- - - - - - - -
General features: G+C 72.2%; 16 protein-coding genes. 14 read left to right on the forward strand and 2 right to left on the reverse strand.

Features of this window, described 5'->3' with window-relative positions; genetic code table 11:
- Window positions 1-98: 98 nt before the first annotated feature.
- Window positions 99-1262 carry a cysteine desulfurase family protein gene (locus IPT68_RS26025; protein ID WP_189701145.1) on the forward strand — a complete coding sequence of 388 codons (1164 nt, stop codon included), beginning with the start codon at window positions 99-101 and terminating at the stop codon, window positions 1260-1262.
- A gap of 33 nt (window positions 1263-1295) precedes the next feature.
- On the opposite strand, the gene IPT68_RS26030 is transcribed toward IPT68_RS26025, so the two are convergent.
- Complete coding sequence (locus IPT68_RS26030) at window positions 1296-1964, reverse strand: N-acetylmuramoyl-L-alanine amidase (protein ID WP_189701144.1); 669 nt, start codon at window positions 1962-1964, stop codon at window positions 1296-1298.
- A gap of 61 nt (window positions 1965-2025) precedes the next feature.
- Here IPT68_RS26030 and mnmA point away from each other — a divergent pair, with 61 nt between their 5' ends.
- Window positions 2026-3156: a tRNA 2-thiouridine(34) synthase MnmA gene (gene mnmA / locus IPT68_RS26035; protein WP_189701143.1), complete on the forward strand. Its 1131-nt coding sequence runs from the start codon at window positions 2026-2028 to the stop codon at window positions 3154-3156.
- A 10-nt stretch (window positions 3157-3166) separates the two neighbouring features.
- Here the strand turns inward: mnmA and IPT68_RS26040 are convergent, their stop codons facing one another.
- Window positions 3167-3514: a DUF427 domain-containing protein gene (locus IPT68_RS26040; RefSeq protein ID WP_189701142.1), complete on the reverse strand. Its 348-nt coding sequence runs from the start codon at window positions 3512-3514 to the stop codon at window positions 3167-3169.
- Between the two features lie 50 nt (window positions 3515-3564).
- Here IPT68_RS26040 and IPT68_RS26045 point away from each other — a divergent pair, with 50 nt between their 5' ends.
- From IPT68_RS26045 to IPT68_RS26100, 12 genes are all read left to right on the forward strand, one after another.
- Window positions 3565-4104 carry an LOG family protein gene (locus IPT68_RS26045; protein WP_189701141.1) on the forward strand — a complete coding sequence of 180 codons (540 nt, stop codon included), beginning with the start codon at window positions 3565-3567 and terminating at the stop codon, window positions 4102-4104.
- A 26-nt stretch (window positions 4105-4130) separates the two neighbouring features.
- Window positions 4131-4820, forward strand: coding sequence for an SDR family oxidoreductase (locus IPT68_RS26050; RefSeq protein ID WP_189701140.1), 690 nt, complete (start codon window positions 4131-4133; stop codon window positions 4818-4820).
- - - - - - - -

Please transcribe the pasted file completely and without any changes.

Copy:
General features: G+C 72.2%; 16 protein-coding genes. 14 read left to right on the forward strand and 2 right to left on the reverse strand.

Features of this window, described 5'->3' with window-relative positions; genetic code table 11:
- Window positions 1-98: 98 nt before the first annotated feature.
- Window positions 99-1262 carry a cysteine desulfurase family protein gene (locus IPT68_RS26025; protein ID WP_189701145.1) on the forward strand — a complete coding sequence of 388 codons (1164 nt, stop codon included), beginning with the start codon at window positions 99-101 and terminating at the stop codon, window positions 1260-1262.
- A gap of 33 nt (window positions 1263-1295) precedes the next feature.
- On the opposite strand, the gene IPT68_RS26030 is transcribed toward IPT68_RS26025, so the two are convergent.
- Complete coding sequence (locus IPT68_RS26030) at window positions 1296-1964, reverse strand: N-acetylmuramoyl-L-alanine amidase (protein ID WP_189701144.1); 669 nt, start codon at window positions 1962-1964, stop codon at window positions 1296-1298.
- A gap of 61 nt (window positions 1965-2025) precedes the next feature.
- Here IPT68_RS26030 and mnmA point away from each other — a divergent pair, with 61 nt between their 5' ends.
- Window positions 2026-3156: a tRNA 2-thiouridine(34) synthase MnmA gene (gene mnmA / locus IPT68_RS26035; protein WP_189701143.1), complete on the forward strand. Its 1131-nt coding sequence runs from the start codon at window positions 2026-2028 to the stop codon at window positions 3154-3156.
- A 10-nt stretch (window positions 3157-3166) separates the two neighbouring features.
- Here the strand turns inward: mnmA and IPT68_RS26040 are convergent, their stop codons facing one another.
- Window positions 3167-3514: a DUF427 domain-containing protein gene (locus IPT68_RS26040; RefSeq protein ID WP_189701142.1), complete on the reverse strand. Its 348-nt coding sequence runs from the start codon at window positions 3512-3514 to the stop codon at window positions 3167-3169.
- Between the two features lie 50 nt (window positions 3515-3564).
- Here IPT68_RS26040 and IPT68_RS26045 point away from each other — a divergent pair, with 50 nt between their 5' ends.
- From IPT68_RS26045 to IPT68_RS26100, 12 genes are all read left to right on the forward strand, one after another.
- Window positions 3565-4104 carry an LOG family protein gene (locus IPT68_RS26045; protein WP_189701141.1) on the forward strand — a complete coding sequence of 180 codons (540 nt, stop codon included), beginning with the start codon at window positions 3565-3567 and terminating at the stop codon, window positions 4102-4104.
- A 26-nt stretch (window positions 4105-4130) separates the two neighbouring features.
- Window positions 4131-4820, forward strand: coding sequence for an SDR family oxidoreductase (locus IPT68_RS26050; RefSeq protein ID WP_189701140.1), 690 nt, complete (start codon window positions 4131-4133; stop codon window positions 4818-4820).